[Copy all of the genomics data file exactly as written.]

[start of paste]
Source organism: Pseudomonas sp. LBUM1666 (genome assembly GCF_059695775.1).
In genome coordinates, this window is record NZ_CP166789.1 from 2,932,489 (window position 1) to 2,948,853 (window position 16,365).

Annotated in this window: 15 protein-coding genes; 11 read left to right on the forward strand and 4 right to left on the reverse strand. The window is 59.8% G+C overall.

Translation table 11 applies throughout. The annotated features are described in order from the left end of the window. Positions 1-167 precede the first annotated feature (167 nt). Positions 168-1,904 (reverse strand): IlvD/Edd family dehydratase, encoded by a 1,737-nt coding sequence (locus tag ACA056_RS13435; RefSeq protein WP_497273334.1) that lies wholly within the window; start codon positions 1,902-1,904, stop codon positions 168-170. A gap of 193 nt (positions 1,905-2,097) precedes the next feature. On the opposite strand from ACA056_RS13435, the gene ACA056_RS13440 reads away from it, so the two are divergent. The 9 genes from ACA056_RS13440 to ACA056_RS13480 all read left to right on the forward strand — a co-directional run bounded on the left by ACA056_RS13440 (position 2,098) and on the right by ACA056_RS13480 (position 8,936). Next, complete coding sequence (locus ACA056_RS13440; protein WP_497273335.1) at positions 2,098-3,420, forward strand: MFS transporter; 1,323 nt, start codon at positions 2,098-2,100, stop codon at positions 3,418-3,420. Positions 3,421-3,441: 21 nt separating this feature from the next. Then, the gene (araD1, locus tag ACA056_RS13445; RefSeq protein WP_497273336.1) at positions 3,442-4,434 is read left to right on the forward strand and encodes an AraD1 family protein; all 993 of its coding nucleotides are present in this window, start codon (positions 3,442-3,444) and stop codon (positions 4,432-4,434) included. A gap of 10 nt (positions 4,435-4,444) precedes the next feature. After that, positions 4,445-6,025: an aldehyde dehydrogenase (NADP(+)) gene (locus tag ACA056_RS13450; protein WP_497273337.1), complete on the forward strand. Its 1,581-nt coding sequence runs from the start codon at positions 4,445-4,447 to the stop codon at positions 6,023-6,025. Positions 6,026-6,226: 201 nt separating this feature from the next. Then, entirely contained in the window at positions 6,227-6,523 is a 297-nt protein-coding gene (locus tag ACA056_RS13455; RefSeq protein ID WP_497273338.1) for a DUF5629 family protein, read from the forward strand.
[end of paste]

Source organism: Pseudomonas sp. LBUM1666 (genome assembly GCF_059695775.1).
In genome coordinates, this window is record NZ_CP166789.1 from 2,932,489 (window position 1) to 2,948,853 (window position 16,365).

Annotated in this window: 15 protein-coding genes; 11 read left to right on the forward strand and 4 right to left on the reverse strand. The window is 59.8% G+C overall.

Translation table 11 applies throughout. The annotated features are described in order from the left end of the window. Positions 1-167 precede the first annotated feature (167 nt). Positions 168-1,904 (reverse strand): IlvD/Edd family dehydratase, encoded by a 1,737-nt coding sequence (locus tag ACA056_RS13435; RefSeq protein WP_497273334.1) that lies wholly within the window; start codon positions 1,902-1,904, stop codon positions 168-170. A gap of 193 nt (positions 1,905-2,097) precedes the next feature. On the opposite strand from ACA056_RS13435, the gene ACA056_RS13440 reads away from it, so the two are divergent. The 9 genes from ACA056_RS13440 to ACA056_RS13480 all read left to right on the forward strand — a co-directional run bounded on the left by ACA056_RS13440 (position 2,098) and on the right by ACA056_RS13480 (position 8,936). Next, complete coding sequence (locus ACA056_RS13440; protein WP_497273335.1) at positions 2,098-3,420, forward strand: MFS transporter; 1,323 nt, start codon at positions 2,098-2,100, stop codon at positions 3,418-3,420. Positions 3,421-3,441: 21 nt separating this feature from the next. Then, the gene (araD1, locus tag ACA056_RS13445; RefSeq protein WP_497273336.1) at positions 3,442-4,434 is read left to right on the forward strand and encodes an AraD1 family protein; all 993 of its coding nucleotides are present in this window, start codon (positions 3,442-3,444) and stop codon (positions 4,432-4,434) included. A gap of 10 nt (positions 4,435-4,444) precedes the next feature. After that, positions 4,445-6,025: an aldehyde dehydrogenase (NADP(+)) gene (locus tag ACA056_RS13450; protein WP_497273337.1), complete on the forward strand. Its 1,581-nt coding sequence runs from the start codon at positions 4,445-4,447 to the stop codon at positions 6,023-6,025. Positions 6,026-6,226: 201 nt separating this feature from the next. Then, entirely contained in the window at positions 6,227-6,523 is a 297-nt protein-coding gene (locus tag ACA056_RS13455; RefSeq protein ID WP_497273338.1) for a DUF5629 family protein, read from the forward strand.